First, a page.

In addition, the Dominican government is poised to introduce a program of fiscal reform that would increase taxes on many everyday goods, making life more difficult for almost everyone. At the same time, the contract recently signed with Barrick was seen by many to be too lenient, and many are pushing the government to renegotiate the deal – something that the government, understandably, is reluctant to do because breaking a contract would result in all sorts of penalties and legal challenges, as well as international fallout from Canada and the United States. This puts the government in an awkward situation, since they’re facing the people and trying to get them to make a sacrifice after giving a sweet deal to the mining companies and spending lavishly on recent election campaigns.

There have been a number of protests in the area in recent months, with groups of people shutting down major highways and demonstrating against the mine. Many workers’ groups are using the protests to demand that more local people be given jobs, or that the company invest more in the communities. While none of these protests have happened while we have been here, I’ve heard that things get completely shut down. Many people here see them as kind of a nuisance, and Canadians that we know make a point of staying completely hidden when they occur.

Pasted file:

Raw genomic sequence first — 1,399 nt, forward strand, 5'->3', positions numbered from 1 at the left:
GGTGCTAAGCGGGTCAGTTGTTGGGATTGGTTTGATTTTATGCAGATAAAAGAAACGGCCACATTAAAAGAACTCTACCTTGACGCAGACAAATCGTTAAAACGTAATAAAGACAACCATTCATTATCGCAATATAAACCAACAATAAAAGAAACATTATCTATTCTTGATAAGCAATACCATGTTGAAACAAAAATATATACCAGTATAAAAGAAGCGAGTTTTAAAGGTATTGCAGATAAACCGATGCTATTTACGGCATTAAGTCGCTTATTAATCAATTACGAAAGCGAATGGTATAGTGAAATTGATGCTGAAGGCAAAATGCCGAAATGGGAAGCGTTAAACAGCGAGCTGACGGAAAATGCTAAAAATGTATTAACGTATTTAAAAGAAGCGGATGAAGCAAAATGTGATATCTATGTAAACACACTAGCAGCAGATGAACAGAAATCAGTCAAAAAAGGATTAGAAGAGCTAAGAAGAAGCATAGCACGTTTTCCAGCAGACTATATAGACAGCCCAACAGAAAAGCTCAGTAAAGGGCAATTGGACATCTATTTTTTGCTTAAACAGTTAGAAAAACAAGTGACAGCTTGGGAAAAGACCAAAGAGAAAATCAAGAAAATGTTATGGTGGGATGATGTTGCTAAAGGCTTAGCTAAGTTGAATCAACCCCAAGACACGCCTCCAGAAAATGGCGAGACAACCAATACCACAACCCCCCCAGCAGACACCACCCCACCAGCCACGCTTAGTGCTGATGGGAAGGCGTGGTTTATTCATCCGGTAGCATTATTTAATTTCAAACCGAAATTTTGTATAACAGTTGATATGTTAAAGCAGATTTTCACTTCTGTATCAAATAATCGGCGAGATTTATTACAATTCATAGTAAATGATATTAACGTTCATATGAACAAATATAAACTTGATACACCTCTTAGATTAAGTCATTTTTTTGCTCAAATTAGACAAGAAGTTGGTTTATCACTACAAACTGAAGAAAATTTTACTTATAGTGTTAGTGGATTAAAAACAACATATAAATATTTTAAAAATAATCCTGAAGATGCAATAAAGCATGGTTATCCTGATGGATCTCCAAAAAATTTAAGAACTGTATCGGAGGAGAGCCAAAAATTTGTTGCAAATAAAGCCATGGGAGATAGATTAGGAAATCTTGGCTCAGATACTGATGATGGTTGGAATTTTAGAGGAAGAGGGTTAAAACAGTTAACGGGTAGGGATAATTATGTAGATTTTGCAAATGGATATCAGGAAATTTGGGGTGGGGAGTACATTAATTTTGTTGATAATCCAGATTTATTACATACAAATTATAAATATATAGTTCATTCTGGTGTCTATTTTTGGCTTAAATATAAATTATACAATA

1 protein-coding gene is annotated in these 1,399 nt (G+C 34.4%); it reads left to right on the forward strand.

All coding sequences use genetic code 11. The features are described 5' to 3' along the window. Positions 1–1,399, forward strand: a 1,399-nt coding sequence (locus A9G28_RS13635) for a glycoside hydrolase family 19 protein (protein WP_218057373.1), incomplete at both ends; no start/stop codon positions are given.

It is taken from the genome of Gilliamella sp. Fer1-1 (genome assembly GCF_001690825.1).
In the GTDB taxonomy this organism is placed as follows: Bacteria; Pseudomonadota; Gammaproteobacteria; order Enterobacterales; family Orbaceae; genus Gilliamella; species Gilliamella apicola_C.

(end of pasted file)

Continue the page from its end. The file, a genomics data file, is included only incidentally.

The local organizations that partner with ENDA or the mine in different ways have to walk a fine line – they don’t endorse everything the mine does, but they support a more constructive engagement with the company that involves dialogue and seeing how Barrick can support the community. In general, the efforts of ENDA's projects to promote agroforestry and reforest sensitive areas are seen as positive steps. However, if public opinion were to shift drastically against the mine, all that could change. 

For those who are interested in learning more, here are some links to news stories about the mine and the project I’m working on. They’re all in Spanish, but I figure Google translate should give the gist of them, at least:


  1. It gets complicated when you partner with a generally 'evil' corporation, but the benefits for your organization can be huge. I'd imagine that Barrick have cleaned up their act and it doesn't seem that their presence in the area is anything but an improvement over what was there before.

    Say what you want about mining operations, they generate huge money and a lot makes its way back to the community. Here in Peru, there is a lot of opposition to mining because of environmental concerns, but a Canadian mine will do far less harm to the environment than illegal peasant miners any day.

  2. IN New Brunswick we call that the Irving effect. Plant 8 billion trees in 60 years and toot your horn about....noone will ask about the 20-30 or more billion that were cut down.
    Thanks Adam, this is very interesting and I am hoping to hear more about how you get on.